Carter G. Woodson chose the second week in February specifically because the birthdays of Abraham Lincoln (February 12) and Frederick Douglass (February 14) were during that period. The publicity led many mayors and college campuses to recognise the week.
In 1976, President Gerald Ford made Black History Month official, urging people to use the opportunity to honour the often neglected accomplishments of black Americans.
MORE IDEAS FROM Why Was February Chosen to Celebrate Black History Month?
Since 1976, the United States celebrates the achievements of African-Americans during Black History Month.
Black History Month started as "Nero History Week" in 1926. Historian Carter G. Woodson was bothered that many textbooks and other historical reviews did not consider the contributions of black figures. Woodson allocated the second week in February to raise awareness of these stories.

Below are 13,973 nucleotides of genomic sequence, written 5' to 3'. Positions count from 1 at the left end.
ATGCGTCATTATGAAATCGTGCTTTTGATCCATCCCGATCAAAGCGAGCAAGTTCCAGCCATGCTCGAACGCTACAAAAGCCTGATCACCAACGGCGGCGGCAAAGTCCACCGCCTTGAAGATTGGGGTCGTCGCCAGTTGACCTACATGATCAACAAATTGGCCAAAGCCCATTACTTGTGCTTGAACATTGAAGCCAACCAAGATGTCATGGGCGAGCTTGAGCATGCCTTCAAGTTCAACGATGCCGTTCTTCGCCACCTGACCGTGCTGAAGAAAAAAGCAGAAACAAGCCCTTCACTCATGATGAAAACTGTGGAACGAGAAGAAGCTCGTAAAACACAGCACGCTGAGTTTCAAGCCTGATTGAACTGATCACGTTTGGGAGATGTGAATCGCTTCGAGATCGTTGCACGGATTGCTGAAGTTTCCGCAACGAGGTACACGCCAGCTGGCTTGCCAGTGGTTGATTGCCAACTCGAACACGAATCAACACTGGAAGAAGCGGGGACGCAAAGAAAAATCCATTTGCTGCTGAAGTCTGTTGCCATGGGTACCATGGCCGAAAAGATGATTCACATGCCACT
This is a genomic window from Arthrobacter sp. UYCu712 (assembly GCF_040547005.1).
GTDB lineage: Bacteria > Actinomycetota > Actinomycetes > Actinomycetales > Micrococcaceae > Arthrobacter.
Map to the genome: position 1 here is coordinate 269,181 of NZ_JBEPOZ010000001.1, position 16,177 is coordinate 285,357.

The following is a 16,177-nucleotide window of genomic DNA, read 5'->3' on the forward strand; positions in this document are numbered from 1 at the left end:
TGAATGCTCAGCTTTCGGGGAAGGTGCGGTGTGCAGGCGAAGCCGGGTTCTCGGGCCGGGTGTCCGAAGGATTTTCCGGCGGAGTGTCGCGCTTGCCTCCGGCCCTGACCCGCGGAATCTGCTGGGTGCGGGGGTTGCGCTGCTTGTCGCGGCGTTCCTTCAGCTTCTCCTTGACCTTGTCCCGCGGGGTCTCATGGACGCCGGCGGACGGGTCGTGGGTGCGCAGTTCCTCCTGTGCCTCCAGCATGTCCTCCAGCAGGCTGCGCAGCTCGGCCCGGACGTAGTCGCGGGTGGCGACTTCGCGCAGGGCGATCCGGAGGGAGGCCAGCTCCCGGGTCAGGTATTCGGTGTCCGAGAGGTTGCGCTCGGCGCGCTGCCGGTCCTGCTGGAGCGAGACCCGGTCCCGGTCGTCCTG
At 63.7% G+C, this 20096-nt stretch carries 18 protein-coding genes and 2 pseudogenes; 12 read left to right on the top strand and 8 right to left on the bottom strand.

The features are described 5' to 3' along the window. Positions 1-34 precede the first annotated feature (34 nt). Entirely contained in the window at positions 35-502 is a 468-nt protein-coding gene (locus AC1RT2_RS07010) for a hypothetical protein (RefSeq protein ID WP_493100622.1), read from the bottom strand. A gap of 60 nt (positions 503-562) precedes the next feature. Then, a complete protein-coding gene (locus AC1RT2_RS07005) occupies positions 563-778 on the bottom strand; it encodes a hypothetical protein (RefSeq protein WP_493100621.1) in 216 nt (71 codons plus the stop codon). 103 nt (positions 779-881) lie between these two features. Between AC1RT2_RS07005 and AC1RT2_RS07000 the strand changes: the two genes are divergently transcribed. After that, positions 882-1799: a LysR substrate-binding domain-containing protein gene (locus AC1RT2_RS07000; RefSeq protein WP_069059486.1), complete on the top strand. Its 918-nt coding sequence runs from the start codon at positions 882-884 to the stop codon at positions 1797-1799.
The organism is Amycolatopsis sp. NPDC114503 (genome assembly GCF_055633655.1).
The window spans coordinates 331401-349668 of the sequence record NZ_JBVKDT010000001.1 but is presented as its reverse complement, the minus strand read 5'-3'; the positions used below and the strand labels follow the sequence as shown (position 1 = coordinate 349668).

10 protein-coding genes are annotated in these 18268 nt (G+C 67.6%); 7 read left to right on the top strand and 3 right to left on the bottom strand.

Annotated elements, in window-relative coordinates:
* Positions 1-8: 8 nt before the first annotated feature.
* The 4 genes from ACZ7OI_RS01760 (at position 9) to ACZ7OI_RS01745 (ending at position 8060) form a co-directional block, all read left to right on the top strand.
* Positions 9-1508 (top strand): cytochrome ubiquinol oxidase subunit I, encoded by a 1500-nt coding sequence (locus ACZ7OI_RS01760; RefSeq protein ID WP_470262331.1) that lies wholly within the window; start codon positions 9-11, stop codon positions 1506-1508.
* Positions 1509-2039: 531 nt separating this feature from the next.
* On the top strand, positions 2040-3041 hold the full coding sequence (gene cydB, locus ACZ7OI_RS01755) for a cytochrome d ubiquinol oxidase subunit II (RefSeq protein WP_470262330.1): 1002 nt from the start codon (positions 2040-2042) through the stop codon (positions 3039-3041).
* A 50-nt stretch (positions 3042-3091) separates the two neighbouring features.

Black history month honours the contributions of African Americans to U.S. history.
The celebrations began as "Negro History Week," created in 1926 by Carter G. Woodson, a noted African American historian, scholar, educator and publisher. In 1976, it became a month-long celebration. The month of February was chosen to coincide with the birthdays of Frederick Douglass and Abraham Lincoln.
The outcome was so bizarre, the United States had to amend the Constitution.
The first time women took part in the Olympic events was at the 1900 Games in Paris. Back then, women were allowed to compete in five sports: tennis, sailing, croquet, equestrianism, and golf.
The 2012 Games in London were the first in which women competed in all the sports on the program.
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